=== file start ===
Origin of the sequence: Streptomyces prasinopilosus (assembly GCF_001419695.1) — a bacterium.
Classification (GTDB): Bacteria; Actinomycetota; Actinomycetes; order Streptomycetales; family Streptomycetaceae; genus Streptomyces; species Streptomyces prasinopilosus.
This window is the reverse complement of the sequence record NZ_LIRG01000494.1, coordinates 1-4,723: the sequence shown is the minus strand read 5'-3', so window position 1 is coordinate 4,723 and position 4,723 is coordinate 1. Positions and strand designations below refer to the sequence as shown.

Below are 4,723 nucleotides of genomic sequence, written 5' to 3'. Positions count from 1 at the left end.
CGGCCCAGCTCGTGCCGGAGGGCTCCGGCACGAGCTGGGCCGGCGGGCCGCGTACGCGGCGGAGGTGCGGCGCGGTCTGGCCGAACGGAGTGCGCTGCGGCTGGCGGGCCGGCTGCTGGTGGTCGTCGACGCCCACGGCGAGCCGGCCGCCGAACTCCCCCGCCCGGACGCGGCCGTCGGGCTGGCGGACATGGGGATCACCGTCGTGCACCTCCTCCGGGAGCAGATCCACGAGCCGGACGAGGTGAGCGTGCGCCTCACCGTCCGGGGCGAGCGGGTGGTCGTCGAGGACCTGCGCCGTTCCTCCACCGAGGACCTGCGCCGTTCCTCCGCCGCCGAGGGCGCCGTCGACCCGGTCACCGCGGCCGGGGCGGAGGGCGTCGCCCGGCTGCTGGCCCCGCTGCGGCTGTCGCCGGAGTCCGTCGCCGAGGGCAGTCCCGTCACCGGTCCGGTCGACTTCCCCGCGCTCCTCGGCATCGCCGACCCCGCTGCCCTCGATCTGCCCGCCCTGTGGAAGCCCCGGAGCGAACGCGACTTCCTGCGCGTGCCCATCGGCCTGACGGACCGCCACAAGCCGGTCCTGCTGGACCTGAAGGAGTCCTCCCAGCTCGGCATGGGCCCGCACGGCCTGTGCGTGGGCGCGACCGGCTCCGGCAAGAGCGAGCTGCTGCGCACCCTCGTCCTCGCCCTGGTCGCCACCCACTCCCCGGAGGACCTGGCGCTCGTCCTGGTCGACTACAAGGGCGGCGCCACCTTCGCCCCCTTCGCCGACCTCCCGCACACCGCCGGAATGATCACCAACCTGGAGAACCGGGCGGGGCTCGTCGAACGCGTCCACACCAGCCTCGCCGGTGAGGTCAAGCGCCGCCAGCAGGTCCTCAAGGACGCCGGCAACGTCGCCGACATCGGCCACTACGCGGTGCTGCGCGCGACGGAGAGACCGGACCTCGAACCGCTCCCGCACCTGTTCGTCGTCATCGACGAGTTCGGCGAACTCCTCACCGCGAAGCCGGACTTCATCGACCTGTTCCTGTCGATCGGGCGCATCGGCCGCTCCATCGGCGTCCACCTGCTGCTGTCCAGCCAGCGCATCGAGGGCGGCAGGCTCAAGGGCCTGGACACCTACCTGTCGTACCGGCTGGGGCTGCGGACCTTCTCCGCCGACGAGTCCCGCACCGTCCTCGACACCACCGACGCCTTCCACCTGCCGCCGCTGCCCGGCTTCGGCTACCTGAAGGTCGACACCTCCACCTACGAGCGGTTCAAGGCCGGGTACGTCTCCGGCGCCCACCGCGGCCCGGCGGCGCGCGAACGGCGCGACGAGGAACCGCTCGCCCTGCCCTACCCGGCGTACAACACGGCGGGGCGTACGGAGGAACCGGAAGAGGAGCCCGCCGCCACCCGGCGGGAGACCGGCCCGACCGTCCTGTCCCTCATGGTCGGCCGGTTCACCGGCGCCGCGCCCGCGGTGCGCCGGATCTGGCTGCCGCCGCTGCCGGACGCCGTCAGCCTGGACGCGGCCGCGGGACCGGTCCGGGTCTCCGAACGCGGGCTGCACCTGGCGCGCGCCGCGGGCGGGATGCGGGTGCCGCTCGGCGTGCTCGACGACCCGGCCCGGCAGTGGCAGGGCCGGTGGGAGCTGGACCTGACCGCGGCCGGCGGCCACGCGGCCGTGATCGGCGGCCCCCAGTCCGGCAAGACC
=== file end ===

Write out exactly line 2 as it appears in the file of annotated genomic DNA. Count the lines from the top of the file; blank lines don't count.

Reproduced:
Classification (GTDB): Bacteria; Actinomycetota; Actinomycetes; order Streptomycetales; family Streptomycetaceae; genus Streptomyces; species Streptomyces prasinopilosus.